Houston Rockets guard Austin Rivers believes the circumstances of the 2019-20 NBA season—from a long hiatus due to the COVID-19 pandemic to restarting play quarantined from the general public at Walt Disney World in Orlando—will require this year's champions to be particularly resilient.
He told B/R's Taylor Rooks that this year's title will be "one of the toughest championships ever won."
Those comments come on the same day that Los Angeles Lakers general manager Rob Pelinka acknowledged that the mental side of the league's restart in Orlando will be a major challenge.
"I think Orlando itself is going to be as much of a mental test as it is a physical test just because of the extraordinary circumstances there," he told reporters. "I think a team like ours that has such a strong togetherness component will have an advantage at that part. This team of guys love being together and love playing together. I think that's the significant part of the [first] 63 games."
Orlando Magic head coach Steve Clifford said he's basically treating the July restart as an entirely new situation rather than a continuation of the 2019-20 campaign.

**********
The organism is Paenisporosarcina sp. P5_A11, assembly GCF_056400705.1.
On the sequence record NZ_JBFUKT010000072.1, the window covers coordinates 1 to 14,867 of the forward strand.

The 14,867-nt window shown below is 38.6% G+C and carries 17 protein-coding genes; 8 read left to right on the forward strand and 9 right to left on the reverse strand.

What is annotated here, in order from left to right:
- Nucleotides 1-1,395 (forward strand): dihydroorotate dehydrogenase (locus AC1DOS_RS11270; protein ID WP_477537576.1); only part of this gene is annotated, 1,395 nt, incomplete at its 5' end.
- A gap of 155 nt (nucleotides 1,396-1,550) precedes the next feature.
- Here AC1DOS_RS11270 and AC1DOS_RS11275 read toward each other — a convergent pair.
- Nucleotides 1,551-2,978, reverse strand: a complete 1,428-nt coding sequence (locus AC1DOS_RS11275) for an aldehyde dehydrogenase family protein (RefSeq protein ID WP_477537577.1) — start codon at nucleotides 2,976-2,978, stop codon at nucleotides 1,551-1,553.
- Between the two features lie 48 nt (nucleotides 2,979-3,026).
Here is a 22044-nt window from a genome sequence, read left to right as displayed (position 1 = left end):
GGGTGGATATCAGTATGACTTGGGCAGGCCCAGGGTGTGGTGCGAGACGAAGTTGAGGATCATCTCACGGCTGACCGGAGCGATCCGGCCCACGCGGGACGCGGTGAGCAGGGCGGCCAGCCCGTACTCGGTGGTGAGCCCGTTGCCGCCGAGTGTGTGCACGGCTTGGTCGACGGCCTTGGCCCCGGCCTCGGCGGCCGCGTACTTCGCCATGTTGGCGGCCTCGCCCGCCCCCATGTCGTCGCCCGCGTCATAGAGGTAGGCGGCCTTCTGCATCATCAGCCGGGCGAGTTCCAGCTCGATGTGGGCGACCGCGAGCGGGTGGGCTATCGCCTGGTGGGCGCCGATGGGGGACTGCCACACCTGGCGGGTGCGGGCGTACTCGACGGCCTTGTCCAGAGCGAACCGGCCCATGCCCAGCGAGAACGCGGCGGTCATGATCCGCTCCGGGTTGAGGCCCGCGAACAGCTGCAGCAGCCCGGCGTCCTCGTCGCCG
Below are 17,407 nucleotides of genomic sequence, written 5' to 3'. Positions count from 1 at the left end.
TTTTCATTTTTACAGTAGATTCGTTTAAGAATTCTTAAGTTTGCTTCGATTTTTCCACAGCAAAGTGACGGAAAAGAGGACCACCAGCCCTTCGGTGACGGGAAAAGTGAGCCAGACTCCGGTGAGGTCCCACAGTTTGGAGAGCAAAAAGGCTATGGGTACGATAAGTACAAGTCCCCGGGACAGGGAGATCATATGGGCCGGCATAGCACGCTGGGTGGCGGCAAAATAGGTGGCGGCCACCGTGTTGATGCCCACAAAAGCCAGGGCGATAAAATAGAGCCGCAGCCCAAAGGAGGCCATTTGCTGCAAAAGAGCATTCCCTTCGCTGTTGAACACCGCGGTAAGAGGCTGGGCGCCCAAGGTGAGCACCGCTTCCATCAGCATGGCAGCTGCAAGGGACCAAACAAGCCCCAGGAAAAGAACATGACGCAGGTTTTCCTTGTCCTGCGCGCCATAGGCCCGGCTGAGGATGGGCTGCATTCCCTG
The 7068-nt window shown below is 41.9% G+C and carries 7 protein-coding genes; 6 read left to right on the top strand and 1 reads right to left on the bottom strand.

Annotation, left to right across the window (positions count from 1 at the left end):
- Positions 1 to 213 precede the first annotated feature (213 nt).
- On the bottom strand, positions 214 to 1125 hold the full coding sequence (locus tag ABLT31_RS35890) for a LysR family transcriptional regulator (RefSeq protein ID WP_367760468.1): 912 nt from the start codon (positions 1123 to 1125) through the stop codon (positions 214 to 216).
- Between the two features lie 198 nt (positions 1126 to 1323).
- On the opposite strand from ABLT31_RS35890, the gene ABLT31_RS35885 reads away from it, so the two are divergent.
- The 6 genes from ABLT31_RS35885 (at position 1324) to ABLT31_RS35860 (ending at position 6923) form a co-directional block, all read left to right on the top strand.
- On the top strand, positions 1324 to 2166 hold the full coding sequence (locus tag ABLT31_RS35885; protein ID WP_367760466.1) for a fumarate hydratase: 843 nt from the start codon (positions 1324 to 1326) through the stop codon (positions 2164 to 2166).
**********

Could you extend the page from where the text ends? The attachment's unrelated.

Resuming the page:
"I take this as just a unique opportunity. What's it been—10 or 11 weeks since we played? Guys have had basically an offseason," he said, per Nick Friedell of ESPN. "I think teams have come back and you'll even see some different offense, to be honest. We're going to put some new things in too. I think it's a unique situation and I think that's the way you have to look at it."
The one nice thing for a team like Rivers' Rockets is that the eight-game regular season can be viewed almost as a preseason given that Houston has basically clinched a playoff berth. At 40-24, the Rockets hold an 8.5-game lead over the current No. 8 seed, the Memphis Grizzlies (32-33).
So the Rockets are likely headed to the postseason, with only seeding really at stake in the eight-game return. That will give them the chance to work out some of the kinks associated with a four-month layoff without the added pressure of needing to win.
Of course, it will all be a moot point if positive tests of the coronavirus continue to spike, namely among NBA players.
"Certainly, if we have a lot of cases, we're going to stop," NBA Commissioner Adam Silver told Sean Gregory of Time on Tuesday. "You cannot run from this virus. I am absolutely convinced that it will be safer on this campus than off this campus, because there aren't many other situations I'm aware of where there's mass testing of asymptomatic employees."